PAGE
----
One way that I have seen that partially deals with the affinity dilemma is the creation of a local association of associations. This creates all kinds of new and “different-mindedness” connections. I don’t have a lot of examples of such an association of associations. However, the clearest implementation of this method was the original approach of Saul Alinsky. He was a Tocquevillian and taught his organizers to get as many associations as possible together in their neighborhood organization so that it would be broadly representative of the community. Unfortunately, his methodology has deteriorated in recent years becoming “church based organizing” where the structure is built on five to ten local churches and their pastors. I think the reason for this is that it is very difficult to bring together forty associations. However, among the forty are the churches and they are the one association that has money. In order to pay an organizer, you need local money that can’t be controlled by outsiders. Five to ten churches can contribute enough to sustain an organizer. But, the resulting organization doesn’t promote wide engagement and the opportunity for “different mindedness.”
It might be useful to have a Kettering gathering on the local examples/possibilities of “different mindedness” which may be the way serious citizen dialogue can develop in relatively homogeneous places.
By John L. McKnight, 2019-10-10
In many neighborhoods, local associations establish a schedule of meetings and the focus is on what should happen at that time. One of Saul Alinsky’s inviolable rules was “never meet to meet.” He knew that local associations “wear out” if they are a space in time that must be filled with something. Rather, he told organizers to have meetings when it was clear that there was something to be done so that the focus was on the substance rather than an agenda.
I’ve recently observed two alternatives to meeting-driven associations. The first we found in our study of associations in Spring Green, Wisconsin. It was interesting to note that most of the groups focused on environmental and conservation issues had large email lists. A small “idea” group at the center of the organization rarely called a meeting of the “email membership.” Instead, they used the internet for three activities that might have traditionally been communicated through meetings. The activities are:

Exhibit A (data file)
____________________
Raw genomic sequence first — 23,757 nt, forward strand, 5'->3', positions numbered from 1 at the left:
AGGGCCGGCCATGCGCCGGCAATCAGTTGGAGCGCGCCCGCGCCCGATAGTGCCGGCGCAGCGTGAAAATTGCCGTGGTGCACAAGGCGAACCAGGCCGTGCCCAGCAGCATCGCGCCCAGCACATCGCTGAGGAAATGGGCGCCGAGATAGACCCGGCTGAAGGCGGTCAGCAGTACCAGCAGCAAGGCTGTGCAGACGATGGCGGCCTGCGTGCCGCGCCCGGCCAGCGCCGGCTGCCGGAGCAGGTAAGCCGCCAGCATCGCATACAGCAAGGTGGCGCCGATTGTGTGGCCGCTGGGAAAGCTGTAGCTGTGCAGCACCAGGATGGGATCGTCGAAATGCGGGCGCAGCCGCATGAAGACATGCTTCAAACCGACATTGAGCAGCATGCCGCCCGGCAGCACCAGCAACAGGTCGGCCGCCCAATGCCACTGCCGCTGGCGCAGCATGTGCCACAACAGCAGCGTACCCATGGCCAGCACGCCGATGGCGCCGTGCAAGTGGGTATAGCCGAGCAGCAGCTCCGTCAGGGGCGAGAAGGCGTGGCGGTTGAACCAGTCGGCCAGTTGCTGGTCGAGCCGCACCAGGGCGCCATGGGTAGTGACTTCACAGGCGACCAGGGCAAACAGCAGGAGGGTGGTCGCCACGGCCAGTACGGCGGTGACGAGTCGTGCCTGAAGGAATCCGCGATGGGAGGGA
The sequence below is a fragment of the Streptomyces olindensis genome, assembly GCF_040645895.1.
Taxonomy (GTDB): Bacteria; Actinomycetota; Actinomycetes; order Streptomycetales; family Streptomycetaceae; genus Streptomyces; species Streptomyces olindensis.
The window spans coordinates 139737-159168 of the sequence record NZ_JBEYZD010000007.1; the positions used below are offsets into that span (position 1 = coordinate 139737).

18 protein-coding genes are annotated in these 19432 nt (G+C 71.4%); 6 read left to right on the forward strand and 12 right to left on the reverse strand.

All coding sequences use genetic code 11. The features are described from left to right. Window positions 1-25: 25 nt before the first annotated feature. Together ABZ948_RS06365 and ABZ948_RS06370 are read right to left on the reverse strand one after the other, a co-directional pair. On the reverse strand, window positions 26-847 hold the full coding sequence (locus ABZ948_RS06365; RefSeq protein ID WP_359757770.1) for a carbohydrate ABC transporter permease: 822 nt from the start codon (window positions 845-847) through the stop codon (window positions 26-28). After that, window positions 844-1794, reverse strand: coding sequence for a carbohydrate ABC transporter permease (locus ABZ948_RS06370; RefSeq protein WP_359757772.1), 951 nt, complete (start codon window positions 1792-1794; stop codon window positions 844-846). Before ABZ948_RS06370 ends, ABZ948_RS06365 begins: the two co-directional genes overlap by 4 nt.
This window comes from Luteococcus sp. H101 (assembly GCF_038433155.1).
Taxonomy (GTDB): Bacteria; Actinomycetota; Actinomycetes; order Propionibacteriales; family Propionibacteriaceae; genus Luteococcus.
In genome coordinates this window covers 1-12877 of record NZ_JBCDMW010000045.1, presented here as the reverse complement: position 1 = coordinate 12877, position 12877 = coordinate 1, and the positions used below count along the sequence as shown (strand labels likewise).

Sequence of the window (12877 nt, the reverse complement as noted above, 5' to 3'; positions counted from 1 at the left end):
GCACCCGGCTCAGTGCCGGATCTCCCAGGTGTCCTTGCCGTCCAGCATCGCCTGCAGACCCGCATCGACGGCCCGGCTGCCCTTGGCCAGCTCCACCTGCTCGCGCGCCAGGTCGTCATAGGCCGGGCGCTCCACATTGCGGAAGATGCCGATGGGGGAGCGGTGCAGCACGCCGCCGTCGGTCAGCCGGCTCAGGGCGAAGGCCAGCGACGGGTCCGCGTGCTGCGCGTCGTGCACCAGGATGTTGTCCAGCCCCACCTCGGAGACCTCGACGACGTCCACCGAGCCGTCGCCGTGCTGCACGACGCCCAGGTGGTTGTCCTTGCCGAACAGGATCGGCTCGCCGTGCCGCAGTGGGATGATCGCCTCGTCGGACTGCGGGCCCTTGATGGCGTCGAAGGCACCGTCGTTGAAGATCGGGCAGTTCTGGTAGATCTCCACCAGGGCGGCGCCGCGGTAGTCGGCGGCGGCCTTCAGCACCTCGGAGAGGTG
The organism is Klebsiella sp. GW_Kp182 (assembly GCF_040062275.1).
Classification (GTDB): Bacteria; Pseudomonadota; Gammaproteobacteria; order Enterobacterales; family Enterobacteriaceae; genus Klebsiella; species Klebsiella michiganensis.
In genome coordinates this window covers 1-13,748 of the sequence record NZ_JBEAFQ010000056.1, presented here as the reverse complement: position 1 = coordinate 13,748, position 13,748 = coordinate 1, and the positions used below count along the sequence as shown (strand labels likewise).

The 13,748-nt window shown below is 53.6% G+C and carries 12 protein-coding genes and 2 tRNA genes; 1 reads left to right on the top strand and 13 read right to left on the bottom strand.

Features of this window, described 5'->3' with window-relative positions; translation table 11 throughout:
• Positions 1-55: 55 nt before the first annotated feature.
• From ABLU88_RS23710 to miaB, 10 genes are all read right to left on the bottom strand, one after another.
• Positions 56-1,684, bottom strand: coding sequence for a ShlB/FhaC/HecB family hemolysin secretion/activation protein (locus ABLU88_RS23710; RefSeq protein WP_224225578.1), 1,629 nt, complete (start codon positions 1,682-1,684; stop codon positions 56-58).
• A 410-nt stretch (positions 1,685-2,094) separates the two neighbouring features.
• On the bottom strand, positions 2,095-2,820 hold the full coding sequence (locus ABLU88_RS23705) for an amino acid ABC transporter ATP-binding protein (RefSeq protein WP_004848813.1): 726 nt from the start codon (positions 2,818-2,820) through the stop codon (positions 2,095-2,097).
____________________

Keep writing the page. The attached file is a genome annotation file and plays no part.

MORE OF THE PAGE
- Alerting members to public policy issues where their advocacy could enhance the organizations purpose.
- Providing educational information that would enhance the knowledge of the members.
- To notify members of specific activities to be held at a certain time and place, frequently doing work to improve the environment at a particular site.
The second alternative involves the activities of our Asset Based Neighborhood Organizers. Their local Block Connector identifies capacities that residents want to contribute to the community’s well-being and the Connector joins these people together. Here, the organizational function is one of creating local groups without calling meetings.
The meeting issue at the local level is often a problem because they rarely keep a significant number of people involved. They become routinized and participants are only those with a huge tolerance for meetings.
It might be interesting to hold a learning exchange that examines the changing approaches to the functions of meetings.
By John L. McKnight, 2019-10-01
At a Kettering meeting with City Managers, I was struck by how universally the focus of relationships with community was “problems.” Certainly, problems are one way of defining a part of the kinds of relationships government or any institution might have with a neighborhood and local people. However, the possibilities of productivity are also limited by the idea that what we are about is problems.
In the five communities where we have Asset-Based Neighborhood Organizers, two of which are supported by local government, people are associating the name for the main activity as “connecting.” The connections are not about problems. They are about possibilities and creativity. They result in collective action growing out of the desire people have to make their neighborhood ever more livable. It is probably the case that if these newly connected people were engaged by institutions around problems that require meetings the whole activity would begin to wither away.
It is important to recognize that the language we use to define the purpose of an association or meeting often puts people in a box that limits their productivity. The “problem” box usually focuses on a negative aspect of community and a resolution provided by institutions. The asset-based approach is a box that usually focuses on creativity produced by citizens. One of the reasons we may have so little productive citizen creativity at the local level is that people buy into the belief that the purpose of getting together is to deal with a problem. There is another purpose that is probably more important and that is engagement that mobilizes citizen creativity and contributions. Perhaps we need a name for this. It is not problem solving. It is mobilization of creative vision.